Wednesday 20 June 2007

The Gypsy parade

May must be the month of processions in the Czech Republic. Little over a week since the big Ride of the Kings at Vlčnov, there was a procession of Gypsy musicians through the streets of Prague’s Old town to mark the end of the Khamoro Romany cultural festival.

The procession started at the Můstek end of Wenceslas Square. There were five or six groups of musicians milling around and loads of people trying to squeeze in to photograph them. There were also marshals fighting to get the whole thing organized and dozens of friends and friends of friends. It was chaotic but not nearly as much as you might expect either from five groups of musicians or five groups of gypsies. Considering it was five or six groups of Gypsy musicians the whole thing was positively efficient.

(I understand that in some circles the word Gypsy is considered pejorative, but by using it I intend no disrespect to anybody. There are accounts of many Roms who happily refer to themselves as Gypsy. Hip-hop musician is one high-profile example and recently there was also the lady who guided me through the Museum of Romany culture in Brno. The fact that the nationalities Romany and Romanian are sometimes confused is another reason to stick with the word ‘Gypsy’ Anyway, no offence, back to the parade…)

At a little after the appointed time the procession started down Na Příkopě, led by the Romany flag. The flag has two horizontal fields, of blue and green, with a red chakra (something like a wagon wheel) in the centre. Behind followed the flags of Israel and the European countries with sizable Romani populations. The first group of musicians marched behind the Ukrainian flag and following them were the groups from Slovenia, Hungary, Czech, Rajasthan and Macedonia. The only ones playing at the beginning were the band from Macedonia, which was fine by me, because it was these fat brass sounds from the Balkans that got me hooked on Gypsy music in the first place.

Up near the corner of Havířská the procession paused and the other groups of musicians cleared spaces for themselves to play and dance. The dark flowery costumes and headscarves of the Ukrainians are what I remember of childhood impressions of gypsies in film and fiction and it was them that I watched dance. Or tried to watch, before the professional (read ‘rude’) photographers got in on the act and forced their way in front of everybody else. Rather than the brass instruments favoured in the Balkans the Ukrainians played violin and piano accordion. Only a clarinet could have made it more typically Central European. The Rajasthani Gypsies played percussion, so it was only the flamenco guitars of French and Spanish Gypsies (ala The Gypsy Kings) that were underrepresented.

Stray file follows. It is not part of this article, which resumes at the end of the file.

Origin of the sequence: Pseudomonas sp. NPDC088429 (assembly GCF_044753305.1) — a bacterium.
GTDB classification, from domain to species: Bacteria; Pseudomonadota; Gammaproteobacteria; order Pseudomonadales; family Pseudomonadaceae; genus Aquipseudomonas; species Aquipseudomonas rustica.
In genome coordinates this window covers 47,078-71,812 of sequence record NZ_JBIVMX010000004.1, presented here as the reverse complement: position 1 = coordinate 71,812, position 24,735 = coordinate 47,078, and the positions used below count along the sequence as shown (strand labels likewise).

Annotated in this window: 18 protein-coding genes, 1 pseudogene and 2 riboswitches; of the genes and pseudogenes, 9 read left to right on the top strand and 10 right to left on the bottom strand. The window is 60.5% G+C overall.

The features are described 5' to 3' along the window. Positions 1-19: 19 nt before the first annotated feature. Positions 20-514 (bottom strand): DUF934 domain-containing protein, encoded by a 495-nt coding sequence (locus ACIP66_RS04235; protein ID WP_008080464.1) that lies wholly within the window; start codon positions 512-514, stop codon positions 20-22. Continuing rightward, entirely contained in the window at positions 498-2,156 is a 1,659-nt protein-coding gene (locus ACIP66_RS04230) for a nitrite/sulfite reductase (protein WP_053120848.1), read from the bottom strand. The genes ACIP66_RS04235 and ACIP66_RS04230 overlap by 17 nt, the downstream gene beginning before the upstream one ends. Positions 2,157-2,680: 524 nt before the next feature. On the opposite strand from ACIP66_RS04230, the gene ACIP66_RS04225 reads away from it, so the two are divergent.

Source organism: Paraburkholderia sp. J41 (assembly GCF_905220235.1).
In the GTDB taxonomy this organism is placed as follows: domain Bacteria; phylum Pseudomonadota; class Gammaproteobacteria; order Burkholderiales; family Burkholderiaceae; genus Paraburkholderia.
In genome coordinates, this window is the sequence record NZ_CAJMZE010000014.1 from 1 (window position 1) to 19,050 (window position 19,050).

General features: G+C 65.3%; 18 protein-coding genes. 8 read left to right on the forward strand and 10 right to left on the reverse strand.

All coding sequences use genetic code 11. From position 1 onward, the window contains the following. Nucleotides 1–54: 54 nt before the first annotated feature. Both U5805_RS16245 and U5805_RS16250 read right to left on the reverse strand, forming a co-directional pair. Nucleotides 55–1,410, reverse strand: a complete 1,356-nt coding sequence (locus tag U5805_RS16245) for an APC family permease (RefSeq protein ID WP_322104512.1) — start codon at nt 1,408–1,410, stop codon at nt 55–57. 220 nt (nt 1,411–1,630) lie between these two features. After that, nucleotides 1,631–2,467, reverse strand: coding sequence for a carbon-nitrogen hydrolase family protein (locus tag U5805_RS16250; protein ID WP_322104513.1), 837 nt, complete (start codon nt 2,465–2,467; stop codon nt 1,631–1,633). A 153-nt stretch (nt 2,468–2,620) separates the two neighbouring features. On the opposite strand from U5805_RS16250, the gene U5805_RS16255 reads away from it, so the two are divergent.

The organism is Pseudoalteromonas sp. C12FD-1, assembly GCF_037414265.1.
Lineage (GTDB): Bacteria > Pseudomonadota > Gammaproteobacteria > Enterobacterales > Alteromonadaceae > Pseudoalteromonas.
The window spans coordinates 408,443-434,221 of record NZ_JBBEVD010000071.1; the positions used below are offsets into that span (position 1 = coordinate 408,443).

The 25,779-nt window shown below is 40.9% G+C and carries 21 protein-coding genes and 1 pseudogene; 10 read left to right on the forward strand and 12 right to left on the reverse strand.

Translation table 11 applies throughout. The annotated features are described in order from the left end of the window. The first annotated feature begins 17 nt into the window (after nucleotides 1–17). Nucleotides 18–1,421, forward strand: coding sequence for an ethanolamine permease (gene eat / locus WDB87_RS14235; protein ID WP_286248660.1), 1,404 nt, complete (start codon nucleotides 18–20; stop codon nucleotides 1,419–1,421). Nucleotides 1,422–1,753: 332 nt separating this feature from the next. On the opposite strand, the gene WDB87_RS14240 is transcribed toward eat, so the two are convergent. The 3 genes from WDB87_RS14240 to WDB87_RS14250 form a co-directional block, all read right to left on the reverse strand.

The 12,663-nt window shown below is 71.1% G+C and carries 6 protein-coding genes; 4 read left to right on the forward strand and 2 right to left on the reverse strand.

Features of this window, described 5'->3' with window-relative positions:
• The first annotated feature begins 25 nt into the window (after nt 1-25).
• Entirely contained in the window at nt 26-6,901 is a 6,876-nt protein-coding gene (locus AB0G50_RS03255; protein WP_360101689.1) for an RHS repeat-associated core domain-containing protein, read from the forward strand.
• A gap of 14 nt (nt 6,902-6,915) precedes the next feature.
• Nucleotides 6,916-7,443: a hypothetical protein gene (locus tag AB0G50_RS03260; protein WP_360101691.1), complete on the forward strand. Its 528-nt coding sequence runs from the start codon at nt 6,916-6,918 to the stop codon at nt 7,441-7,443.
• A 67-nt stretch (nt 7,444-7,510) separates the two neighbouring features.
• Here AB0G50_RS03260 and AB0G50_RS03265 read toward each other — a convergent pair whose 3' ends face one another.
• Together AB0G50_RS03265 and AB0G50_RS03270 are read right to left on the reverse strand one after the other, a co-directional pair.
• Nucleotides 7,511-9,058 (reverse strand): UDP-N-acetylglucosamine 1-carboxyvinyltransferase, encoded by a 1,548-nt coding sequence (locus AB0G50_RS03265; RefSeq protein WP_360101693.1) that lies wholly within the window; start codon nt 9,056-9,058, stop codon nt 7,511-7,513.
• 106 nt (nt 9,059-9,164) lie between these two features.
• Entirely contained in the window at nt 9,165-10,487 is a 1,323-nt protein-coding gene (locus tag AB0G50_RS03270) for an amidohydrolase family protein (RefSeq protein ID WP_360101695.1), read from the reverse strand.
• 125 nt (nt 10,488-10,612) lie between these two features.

The highlight of the dancing was contributed by the brightly dressed girl with the group from Rajasthan. At the last stop before the old town square she danced for several minutes in a tight circle of spectators before slipping the two big gold rings off her fingers and presenting them to the crowd. She laid them jewel-side down on the ground, with the ring itself pointing up into the air. More dancing in a circle, a faster tempo and then she stopped, stretched over backwards with her belly to the sky and picked up the rings. Between her eyelids! Stretching over backwards far enough to put your forehead on the ground is impressive enough, doing it with enough control to pick up something made of metal between your eyelids without having your eye out is quite amazing and the whole thing in a street surrounded by a jostling crowd of strangers was a feat worthy of the most courageous daredevil!

The procession continued like this, the Macedonians playing on the move and then a halt while the other groups and their dancers had a turn, until it reached the Old Town Square. On the square the musicians followed the flags in a rough sort of loop before everybody split and found their own space to play. After half an hour or so some of the groups packed up, the flags had all been rolled away and others drifted off to try their luck at busking for the 85Kč-beer drinking onlookers in the outdoor cafes. "Te den, cha, te maren, denaš!" (If they're giving, take, if they're angry, run!)

A fittingly imprecise and natural end to a parade celebrating the culture of Europe’s greatest undefined and undefinable nation. Long may they live, prosper, and keep pumping out that fantastic music…

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